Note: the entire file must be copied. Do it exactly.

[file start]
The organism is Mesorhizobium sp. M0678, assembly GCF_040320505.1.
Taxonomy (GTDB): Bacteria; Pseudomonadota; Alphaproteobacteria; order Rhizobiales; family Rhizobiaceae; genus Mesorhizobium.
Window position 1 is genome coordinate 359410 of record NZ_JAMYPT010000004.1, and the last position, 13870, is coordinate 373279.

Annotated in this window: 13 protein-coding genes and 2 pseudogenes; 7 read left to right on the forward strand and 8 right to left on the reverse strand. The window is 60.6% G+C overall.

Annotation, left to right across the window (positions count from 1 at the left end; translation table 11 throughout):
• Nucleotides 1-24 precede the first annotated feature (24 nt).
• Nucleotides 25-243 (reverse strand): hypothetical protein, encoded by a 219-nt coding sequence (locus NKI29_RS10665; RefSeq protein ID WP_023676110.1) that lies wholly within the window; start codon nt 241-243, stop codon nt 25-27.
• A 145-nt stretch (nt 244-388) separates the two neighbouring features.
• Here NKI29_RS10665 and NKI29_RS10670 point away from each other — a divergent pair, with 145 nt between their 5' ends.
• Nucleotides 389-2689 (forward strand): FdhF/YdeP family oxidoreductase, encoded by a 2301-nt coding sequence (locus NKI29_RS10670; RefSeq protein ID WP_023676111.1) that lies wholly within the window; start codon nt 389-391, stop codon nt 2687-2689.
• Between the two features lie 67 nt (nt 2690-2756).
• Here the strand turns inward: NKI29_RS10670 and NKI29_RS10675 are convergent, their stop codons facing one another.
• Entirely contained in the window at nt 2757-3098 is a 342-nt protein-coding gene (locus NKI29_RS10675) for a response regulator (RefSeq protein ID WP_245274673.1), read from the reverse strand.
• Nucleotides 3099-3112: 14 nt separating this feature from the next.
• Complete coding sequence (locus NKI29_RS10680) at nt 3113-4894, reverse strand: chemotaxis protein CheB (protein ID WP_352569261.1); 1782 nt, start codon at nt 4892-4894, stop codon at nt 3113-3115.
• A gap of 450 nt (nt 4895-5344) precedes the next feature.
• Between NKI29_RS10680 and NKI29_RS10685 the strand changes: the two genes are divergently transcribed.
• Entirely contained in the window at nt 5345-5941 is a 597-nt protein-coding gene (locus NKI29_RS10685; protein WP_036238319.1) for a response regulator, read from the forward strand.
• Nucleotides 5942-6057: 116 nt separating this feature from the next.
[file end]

The organism is Mesorhizobium sp. M0678, assembly GCF_040320505.1.
Taxonomy (GTDB): Bacteria; Pseudomonadota; Alphaproteobacteria; order Rhizobiales; family Rhizobiaceae; genus Mesorhizobium.
Window position 1 is genome coordinate 359410 of record NZ_JAMYPT010000004.1, and the last position, 13870, is coordinate 373279.

Annotated in this window: 13 protein-coding genes and 2 pseudogenes; 7 read left to right on the forward strand and 8 right to left on the reverse strand. The window is 60.6% G+C overall.

Annotation, left to right across the window (positions count from 1 at the left end; translation table 11 throughout):
• Nucleotides 1-24 precede the first annotated feature (24 nt).
• Nucleotides 25-243 (reverse strand): hypothetical protein, encoded by a 219-nt coding sequence (locus NKI29_RS10665; RefSeq protein ID WP_023676110.1) that lies wholly within the window; start codon nt 241-243, stop codon nt 25-27.
• A 145-nt stretch (nt 244-388) separates the two neighbouring features.
• Here NKI29_RS10665 and NKI29_RS10670 point away from each other — a divergent pair, with 145 nt between their 5' ends.
• Nucleotides 389-2689 (forward strand): FdhF/YdeP family oxidoreductase, encoded by a 2301-nt coding sequence (locus NKI29_RS10670; RefSeq protein ID WP_023676111.1) that lies wholly within the window; start codon nt 389-391, stop codon nt 2687-2689.
• Between the two features lie 67 nt (nt 2690-2756).
• Here the strand turns inward: NKI29_RS10670 and NKI29_RS10675 are convergent, their stop codons facing one another.
• Entirely contained in the window at nt 2757-3098 is a 342-nt protein-coding gene (locus NKI29_RS10675) for a response regulator (RefSeq protein ID WP_245274673.1), read from the reverse strand.
• Nucleotides 3099-3112: 14 nt separating this feature from the next.
• Complete coding sequence (locus NKI29_RS10680) at nt 3113-4894, reverse strand: chemotaxis protein CheB (protein ID WP_352569261.1); 1782 nt, start codon at nt 4892-4894, stop codon at nt 3113-3115.
• A gap of 450 nt (nt 4895-5344) precedes the next feature.
• Between NKI29_RS10680 and NKI29_RS10685 the strand changes: the two genes are divergently transcribed.
• Entirely contained in the window at nt 5345-5941 is a 597-nt protein-coding gene (locus NKI29_RS10685; protein WP_036238319.1) for a response regulator, read from the forward strand.
• Nucleotides 5942-6057: 116 nt separating this feature from the next.